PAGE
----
But you're getting gorgeous scenery and amazing nature footage. right? Ummm.... well, not really. Turns out the area is mostly just barren plains. Pretty, sure, but nothing compared to any nature film released since BBC's Earth miniseries. There are a few moments of minor beauty or interest, but not many. You mostly just have to amuse yourself with your own thoughts, like when the biologist wakes up new bacteria that have been dormant for eons... has she NEVER seen a horror movie? But even that... pretty lame, right? Not really that funny. You see what I was reduced to.

I began the movie like "How do those artists get to go on this expedition? Wouldn't that be cool? How could I go on something like that?" and halfway through was like "What an absolute nightmare to be trapped on that ship with those people! And no escape!" A peak of humor is reached when we finally see the work of the artists and are presented with LITERAL crayon drawings. That look like the work of five-year-olds. Now, before you go all snooty and scoffing on me, know that I AM familiar with the work of Cy Twombly and numerous other contemporary non-representational artists, and this is NOT THAT. Soon the geologist is telling us that life on Earth may have originated on Mars. At the end we have a guy [I forgot his function on the ship] who says when he gets off watch, he goes downstairs and tries to figure out the meaning of life. Only--he's not kidding. He does a series of magic marker drawings of structures that he believes describe the meaning of life, and this is where the banalities start flying thick and fast: "Humankind of just one species among many..." and "In a few years, someone might be looking at our bones..." and "We're just a parenthesis in the development on the Earth." Jesus, dude, if you're going to make shallow metaphors, at least get your punctuation right!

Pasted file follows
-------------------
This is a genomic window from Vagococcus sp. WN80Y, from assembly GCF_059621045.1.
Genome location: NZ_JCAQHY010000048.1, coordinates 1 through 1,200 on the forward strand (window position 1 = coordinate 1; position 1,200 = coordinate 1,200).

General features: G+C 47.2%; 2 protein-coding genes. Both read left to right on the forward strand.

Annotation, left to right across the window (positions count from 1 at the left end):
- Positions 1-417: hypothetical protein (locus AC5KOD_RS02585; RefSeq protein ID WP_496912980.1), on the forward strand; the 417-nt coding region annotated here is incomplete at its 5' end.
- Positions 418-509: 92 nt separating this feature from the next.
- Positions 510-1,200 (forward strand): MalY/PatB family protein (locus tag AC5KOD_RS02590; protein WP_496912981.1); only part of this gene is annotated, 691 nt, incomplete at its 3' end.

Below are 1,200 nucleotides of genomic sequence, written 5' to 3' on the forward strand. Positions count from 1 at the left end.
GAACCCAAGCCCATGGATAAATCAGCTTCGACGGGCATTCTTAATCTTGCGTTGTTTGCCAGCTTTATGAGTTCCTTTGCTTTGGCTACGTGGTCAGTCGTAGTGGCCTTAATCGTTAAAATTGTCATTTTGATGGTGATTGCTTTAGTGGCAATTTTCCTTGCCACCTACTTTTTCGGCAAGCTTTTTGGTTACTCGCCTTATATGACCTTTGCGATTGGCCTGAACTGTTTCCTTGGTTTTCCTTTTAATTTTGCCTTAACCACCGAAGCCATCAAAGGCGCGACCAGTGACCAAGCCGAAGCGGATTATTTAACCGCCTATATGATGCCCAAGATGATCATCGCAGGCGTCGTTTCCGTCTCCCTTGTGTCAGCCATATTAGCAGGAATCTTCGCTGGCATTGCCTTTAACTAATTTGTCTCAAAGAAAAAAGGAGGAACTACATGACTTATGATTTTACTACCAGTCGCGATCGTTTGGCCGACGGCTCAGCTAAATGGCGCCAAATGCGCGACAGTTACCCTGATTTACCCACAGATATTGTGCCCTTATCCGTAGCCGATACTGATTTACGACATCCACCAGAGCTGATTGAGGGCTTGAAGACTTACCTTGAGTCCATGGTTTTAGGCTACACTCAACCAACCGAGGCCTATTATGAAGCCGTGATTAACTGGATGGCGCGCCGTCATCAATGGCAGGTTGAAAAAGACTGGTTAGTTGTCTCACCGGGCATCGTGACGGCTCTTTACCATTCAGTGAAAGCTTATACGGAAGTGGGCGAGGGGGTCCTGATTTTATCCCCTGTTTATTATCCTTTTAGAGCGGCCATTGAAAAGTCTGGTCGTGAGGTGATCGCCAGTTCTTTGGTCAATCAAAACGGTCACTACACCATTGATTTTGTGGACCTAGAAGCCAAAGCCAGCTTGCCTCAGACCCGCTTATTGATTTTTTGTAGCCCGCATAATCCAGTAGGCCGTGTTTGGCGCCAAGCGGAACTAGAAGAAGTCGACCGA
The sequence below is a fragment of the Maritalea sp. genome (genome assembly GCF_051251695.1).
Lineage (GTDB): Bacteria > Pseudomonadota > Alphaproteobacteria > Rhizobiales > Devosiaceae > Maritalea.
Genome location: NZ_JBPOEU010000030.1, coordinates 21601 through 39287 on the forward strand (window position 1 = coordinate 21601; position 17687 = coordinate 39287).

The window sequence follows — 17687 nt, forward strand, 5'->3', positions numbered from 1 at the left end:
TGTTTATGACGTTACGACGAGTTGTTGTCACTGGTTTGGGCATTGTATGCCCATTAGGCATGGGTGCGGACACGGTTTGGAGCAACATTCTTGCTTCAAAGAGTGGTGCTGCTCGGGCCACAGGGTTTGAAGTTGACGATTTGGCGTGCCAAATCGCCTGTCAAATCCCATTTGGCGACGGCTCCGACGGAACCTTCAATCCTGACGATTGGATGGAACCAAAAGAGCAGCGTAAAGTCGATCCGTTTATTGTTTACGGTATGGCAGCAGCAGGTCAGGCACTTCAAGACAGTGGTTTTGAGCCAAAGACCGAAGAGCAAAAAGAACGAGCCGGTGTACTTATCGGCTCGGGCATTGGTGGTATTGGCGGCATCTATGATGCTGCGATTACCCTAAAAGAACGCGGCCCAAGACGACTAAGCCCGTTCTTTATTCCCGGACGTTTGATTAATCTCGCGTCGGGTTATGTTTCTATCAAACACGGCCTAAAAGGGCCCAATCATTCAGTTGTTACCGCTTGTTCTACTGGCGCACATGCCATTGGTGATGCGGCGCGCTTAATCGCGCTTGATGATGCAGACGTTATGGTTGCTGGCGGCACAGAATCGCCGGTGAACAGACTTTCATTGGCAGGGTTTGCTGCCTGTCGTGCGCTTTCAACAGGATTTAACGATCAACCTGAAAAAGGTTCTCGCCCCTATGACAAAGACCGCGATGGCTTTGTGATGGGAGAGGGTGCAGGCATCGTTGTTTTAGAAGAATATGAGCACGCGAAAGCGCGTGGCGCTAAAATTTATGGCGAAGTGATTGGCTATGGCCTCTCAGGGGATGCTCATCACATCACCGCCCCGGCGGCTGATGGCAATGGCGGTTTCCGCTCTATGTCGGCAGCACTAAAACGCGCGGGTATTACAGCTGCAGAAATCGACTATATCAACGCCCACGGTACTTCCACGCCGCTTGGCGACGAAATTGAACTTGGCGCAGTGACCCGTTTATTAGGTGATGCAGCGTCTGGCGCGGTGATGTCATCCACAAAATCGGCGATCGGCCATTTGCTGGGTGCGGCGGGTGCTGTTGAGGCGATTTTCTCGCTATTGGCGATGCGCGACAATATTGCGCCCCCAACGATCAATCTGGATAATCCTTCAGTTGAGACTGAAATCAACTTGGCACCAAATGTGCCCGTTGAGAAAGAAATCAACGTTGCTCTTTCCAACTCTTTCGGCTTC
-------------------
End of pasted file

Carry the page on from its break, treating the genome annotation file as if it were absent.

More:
At the end of it, after no discernable progress or arc having been achieved, it's time to leave. But oh no--the ice is closing up all around them! They might get stuck! Cue more Shackleton evocations! There is the briefest moment of tension... might this motley group be stuck together, pummeling each other with their Huffington Post-level musings forever? Personally, I am skeptical that they actually were stuck in the ice for more than five minutes, I think that footage was assembled near the end to give the film some sort of closure and sense of urgency. And as soon as the ice clears, what do we see? Wait for it. Waiiiiiiiit.... We see... DOLPHINS.

I can see that some projects without clear expected outcomes might not all turn out great. You put a group of people together, you throw them into a circumstance without a clear resolution, sometimes what you get is interesting, sometimes not. The thing is, if what you wind up with is not interesting, if you go out and pretty much come back with nothing, then DON'T RELEASE A MOVIE. They also had the option to find out if any of these people had anything, anything at all, of interest to say before they sent them out there. Again, I have no evidence for this, but I'm prepared to believe that the director got the funding and pretty much just invited his circle of friends for trip.

Regardless, a piece of shit. You have a lot better things to do.

Should you watch it: